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How can we represent a continuously differentiable function as a difference of two continuous strictly increasing functions?

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2 Answers 2

Hint: Let our function be $F(x)$. Let $p(x)=F'(x)$ wherever $F'(x)\ge 0$, and let $p(x)=0$ elsewhere. Let $q(x)=-F'(x)$ wherever $F'(x) \le 0$, and let $q(x)=0$ elsewhere. Note that $F'(x)=p(x)-q(x)$. Integrate.

Note that this does not necessarily produce strictly increasing functions. However, once we have obtained non-decreasing functions with the right property, strictly increasing is easy.

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Since $f$ is continuously differentiable, $f$ is locally Lipschitz, i.e. for every $x\in\mathbb R$ there is an open neighbourhood $U_x$ of $x$ and a number $K_x\in\mathbb R$ such that $y,z\in U$ implies $|f(y)-f(z)|\le K_x|y-x|$. That is all we need.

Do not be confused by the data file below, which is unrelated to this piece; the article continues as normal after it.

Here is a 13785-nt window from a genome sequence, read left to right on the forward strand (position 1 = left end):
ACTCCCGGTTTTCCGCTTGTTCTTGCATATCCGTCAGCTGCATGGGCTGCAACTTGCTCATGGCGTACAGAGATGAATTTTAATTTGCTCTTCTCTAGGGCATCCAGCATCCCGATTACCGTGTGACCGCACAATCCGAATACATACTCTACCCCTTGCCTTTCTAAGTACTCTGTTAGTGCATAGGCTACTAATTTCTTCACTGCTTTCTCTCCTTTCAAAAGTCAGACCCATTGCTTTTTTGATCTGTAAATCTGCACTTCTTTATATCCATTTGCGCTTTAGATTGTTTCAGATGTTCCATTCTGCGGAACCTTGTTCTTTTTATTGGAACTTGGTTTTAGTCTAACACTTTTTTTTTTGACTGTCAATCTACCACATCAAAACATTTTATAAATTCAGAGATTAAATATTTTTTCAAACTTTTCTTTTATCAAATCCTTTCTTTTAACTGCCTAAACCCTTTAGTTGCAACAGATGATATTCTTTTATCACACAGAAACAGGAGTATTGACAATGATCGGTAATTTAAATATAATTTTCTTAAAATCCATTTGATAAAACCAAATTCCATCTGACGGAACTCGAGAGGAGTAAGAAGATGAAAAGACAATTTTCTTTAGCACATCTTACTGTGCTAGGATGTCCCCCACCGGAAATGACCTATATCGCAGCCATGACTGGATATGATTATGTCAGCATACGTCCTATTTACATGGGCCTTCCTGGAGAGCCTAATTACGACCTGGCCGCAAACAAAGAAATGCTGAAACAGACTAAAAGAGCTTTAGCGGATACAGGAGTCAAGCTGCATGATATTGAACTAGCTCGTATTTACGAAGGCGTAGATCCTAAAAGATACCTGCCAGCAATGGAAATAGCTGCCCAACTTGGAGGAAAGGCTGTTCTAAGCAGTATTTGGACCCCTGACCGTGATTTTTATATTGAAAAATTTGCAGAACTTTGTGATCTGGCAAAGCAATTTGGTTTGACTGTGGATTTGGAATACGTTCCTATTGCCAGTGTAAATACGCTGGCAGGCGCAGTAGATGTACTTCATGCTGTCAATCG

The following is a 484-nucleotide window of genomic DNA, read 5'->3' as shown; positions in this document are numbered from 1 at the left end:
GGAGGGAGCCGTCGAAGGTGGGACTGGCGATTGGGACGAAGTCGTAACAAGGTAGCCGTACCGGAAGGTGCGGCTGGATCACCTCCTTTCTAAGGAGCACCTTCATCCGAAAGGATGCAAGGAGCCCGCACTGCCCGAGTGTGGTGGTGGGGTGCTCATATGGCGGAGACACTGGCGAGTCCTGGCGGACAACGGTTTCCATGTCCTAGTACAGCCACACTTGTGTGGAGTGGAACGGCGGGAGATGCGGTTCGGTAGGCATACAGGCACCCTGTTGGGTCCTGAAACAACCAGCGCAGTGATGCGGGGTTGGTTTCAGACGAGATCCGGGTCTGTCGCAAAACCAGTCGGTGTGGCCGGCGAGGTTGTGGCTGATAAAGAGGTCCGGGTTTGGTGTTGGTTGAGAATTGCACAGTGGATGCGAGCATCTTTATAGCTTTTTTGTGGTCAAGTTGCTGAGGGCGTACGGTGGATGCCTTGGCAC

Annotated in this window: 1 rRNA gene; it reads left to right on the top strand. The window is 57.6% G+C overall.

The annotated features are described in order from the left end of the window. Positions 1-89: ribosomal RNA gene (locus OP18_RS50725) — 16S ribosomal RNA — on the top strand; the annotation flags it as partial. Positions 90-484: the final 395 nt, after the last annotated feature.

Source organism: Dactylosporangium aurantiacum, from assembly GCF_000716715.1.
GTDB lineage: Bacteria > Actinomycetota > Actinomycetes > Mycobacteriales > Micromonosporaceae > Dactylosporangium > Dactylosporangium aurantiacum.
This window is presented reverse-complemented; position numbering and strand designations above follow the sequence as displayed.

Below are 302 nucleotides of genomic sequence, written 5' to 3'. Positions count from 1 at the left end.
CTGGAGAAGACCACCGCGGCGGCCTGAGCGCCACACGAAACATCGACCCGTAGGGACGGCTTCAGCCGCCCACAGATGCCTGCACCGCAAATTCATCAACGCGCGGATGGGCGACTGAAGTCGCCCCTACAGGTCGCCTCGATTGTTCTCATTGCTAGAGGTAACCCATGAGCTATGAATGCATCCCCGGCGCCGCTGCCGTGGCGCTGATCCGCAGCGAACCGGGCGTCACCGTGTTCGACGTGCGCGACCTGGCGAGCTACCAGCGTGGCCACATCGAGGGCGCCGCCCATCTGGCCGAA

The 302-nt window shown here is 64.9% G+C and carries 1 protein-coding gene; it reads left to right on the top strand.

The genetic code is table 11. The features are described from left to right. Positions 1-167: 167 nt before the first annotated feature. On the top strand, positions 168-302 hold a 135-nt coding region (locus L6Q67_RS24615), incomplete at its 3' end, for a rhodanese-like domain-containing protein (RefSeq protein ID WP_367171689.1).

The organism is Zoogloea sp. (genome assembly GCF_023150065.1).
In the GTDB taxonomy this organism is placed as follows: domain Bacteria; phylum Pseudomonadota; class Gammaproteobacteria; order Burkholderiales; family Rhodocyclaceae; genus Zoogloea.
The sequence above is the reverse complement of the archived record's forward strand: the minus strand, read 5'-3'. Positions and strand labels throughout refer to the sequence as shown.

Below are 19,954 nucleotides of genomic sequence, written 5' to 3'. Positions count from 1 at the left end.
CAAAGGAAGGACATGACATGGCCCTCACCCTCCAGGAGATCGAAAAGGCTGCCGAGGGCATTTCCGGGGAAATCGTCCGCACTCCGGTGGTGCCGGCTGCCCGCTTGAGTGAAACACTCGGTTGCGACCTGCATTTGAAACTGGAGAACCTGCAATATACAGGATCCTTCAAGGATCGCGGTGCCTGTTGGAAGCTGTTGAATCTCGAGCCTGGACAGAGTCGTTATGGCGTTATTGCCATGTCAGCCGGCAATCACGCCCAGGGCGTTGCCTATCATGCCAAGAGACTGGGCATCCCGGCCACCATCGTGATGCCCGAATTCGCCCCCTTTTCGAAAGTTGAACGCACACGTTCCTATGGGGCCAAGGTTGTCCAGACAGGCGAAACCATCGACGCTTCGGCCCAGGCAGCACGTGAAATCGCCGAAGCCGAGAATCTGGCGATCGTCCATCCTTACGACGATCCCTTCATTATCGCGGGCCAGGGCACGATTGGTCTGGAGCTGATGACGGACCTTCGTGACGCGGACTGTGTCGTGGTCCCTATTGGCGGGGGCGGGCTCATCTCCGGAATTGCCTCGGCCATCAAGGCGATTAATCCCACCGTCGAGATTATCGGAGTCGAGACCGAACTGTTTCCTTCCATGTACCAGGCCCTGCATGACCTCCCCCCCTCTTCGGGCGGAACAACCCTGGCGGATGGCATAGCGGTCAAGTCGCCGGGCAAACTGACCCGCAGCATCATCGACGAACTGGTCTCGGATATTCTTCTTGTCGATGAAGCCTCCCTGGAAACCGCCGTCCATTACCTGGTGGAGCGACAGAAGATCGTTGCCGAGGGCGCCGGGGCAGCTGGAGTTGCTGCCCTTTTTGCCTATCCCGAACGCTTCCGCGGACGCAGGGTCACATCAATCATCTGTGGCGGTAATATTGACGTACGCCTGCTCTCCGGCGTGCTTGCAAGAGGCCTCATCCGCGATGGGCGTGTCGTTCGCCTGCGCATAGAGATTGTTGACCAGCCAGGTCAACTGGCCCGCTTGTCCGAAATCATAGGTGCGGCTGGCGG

Consider first the case of compact domain $[n,n+1]$, $n\in\mathbb Z$. Then $[n,n+1]\subset \bigcup_{x\in\mathbb R} U_x$ and by compactness, a finite subcover suffices, $[n,n+1]\subseteq U_{x_1}\cup\ldots \cup U_{x_m}$, and if we choose $M_n>\max\{K_{x_1},\ldots,K_{x_m}\}\ge0$, then we see that (with $c_n\in\mathbb R$ arbitrary) the functions $$\begin{align}p_n(x)&=f(x)+M_nx+c_n,\\q_n(x)&=M_n+c_n\end{align}$$ are continuous and strictly increasing on $[n,n+1]$ and their difference equals $f$. To find a decomposition if the domain is $\mathbb R$, adjust the $c_n$ accordingly (by recursion in both directions) so that no problems occur at the interval boundaries, i.e. such that $p_n(n+1)= p_{n+1}(n+1)$ and $q_n(n+1)= q_{n+1}(n+1)$. This boils down to $$c_{n+1}=(M_n-M_{n+1})(n+1)+c_n.$$ With such a choice of $c_n$, let $$\begin{align}p(x)&=p_{\lfloor x\rfloor}(x)=f(x)+M_{\lfloor x\rfloor}+c_{\lfloor x\rfloor},\\ q(x)&=q_{\lfloor x\rfloor}(x)=M_{\lfloor x\rfloor}+c_{\lfloor x\rfloor}.\end{align} $$

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Hi Hagen, how was the locally lipschitz property used in your construction? I can't see why it's important here. –  anegligibleperson Jun 26 '13 at 5:33

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